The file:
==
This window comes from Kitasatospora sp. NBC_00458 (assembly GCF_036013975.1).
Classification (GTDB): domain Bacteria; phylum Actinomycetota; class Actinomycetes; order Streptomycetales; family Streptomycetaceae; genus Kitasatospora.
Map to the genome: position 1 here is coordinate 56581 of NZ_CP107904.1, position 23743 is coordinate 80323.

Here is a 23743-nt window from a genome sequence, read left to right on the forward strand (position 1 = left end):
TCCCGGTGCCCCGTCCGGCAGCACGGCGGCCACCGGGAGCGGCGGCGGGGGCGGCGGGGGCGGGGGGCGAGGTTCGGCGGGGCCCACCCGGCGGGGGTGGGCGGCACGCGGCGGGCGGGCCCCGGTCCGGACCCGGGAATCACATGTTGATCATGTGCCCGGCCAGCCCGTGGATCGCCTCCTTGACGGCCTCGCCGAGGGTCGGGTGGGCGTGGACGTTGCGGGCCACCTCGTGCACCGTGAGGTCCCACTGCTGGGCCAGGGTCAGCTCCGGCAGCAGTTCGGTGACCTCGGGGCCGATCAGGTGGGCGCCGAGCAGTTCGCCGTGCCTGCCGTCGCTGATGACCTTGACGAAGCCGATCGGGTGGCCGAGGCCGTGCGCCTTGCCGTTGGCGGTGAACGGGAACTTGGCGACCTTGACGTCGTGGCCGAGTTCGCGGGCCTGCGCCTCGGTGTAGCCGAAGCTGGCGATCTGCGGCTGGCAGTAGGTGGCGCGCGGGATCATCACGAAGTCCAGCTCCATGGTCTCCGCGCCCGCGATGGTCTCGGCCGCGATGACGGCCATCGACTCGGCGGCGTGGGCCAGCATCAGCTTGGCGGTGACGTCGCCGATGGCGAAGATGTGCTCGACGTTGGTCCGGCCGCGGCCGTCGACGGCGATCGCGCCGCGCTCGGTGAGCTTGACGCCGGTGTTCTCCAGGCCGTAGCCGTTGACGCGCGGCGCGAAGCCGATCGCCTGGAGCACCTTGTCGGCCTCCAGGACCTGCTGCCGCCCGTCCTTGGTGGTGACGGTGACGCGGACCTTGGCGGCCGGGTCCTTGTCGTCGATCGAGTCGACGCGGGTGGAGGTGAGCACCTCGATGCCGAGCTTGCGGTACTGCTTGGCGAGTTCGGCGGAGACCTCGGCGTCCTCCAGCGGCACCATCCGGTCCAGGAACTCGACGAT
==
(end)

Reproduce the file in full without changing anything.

This window comes from Kitasatospora sp. NBC_00458 (assembly GCF_036013975.1).
Classification (GTDB): domain Bacteria; phylum Actinomycetota; class Actinomycetes; order Streptomycetales; family Streptomycetaceae; genus Kitasatospora.
Map to the genome: position 1 here is coordinate 56581 of NZ_CP107904.1, position 23743 is coordinate 80323.

Here is a 23743-nt window from a genome sequence, read left to right on the forward strand (position 1 = left end):
TCCCGGTGCCCCGTCCGGCAGCACGGCGGCCACCGGGAGCGGCGGCGGGGGCGGCGGGGGCGGGGGGCGAGGTTCGGCGGGGCCCACCCGGCGGGGGTGGGCGGCACGCGGCGGGCGGGCCCCGGTCCGGACCCGGGAATCACATGTTGATCATGTGCCCGGCCAGCCCGTGGATCGCCTCCTTGACGGCCTCGCCGAGGGTCGGGTGGGCGTGGACGTTGCGGGCCACCTCGTGCACCGTGAGGTCCCACTGCTGGGCCAGGGTCAGCTCCGGCAGCAGTTCGGTGACCTCGGGGCCGATCAGGTGGGCGCCGAGCAGTTCGCCGTGCCTGCCGTCGCTGATGACCTTGACGAAGCCGATCGGGTGGCCGAGGCCGTGCGCCTTGCCGTTGGCGGTGAACGGGAACTTGGCGACCTTGACGTCGTGGCCGAGTTCGCGGGCCTGCGCCTCGGTGTAGCCGAAGCTGGCGATCTGCGGCTGGCAGTAGGTGGCGCGCGGGATCATCACGAAGTCCAGCTCCATGGTCTCCGCGCCCGCGATGGTCTCGGCCGCGATGACGGCCATCGACTCGGCGGCGTGGGCCAGCATCAGCTTGGCGGTGACGTCGCCGATGGCGAAGATGTGCTCGACGTTGGTCCGGCCGCGGCCGTCGACGGCGATCGCGCCGCGCTCGGTGAGCTTGACGCCGGTGTTCTCCAGGCCGTAGCCGTTGACGCGCGGCGCGAAGCCGATCGCCTGGAGCACCTTGTCGGCCTCCAGGACCTGCTGCCGCCCGTCCTTGGTGGTGACGGTGACGCGGACCTTGGCGGCCGGGTCCTTGTCGTCGATCGAGTCGACGCGGGTGGAGGTGAGCACCTCGATGCCGAGCTTGCGGTACTGCTTGGCGAGTTCGGCGGAGACCTCGGCGTCCTCCAGCGGCACCATCCGGTCCAGGAACTCGACGAT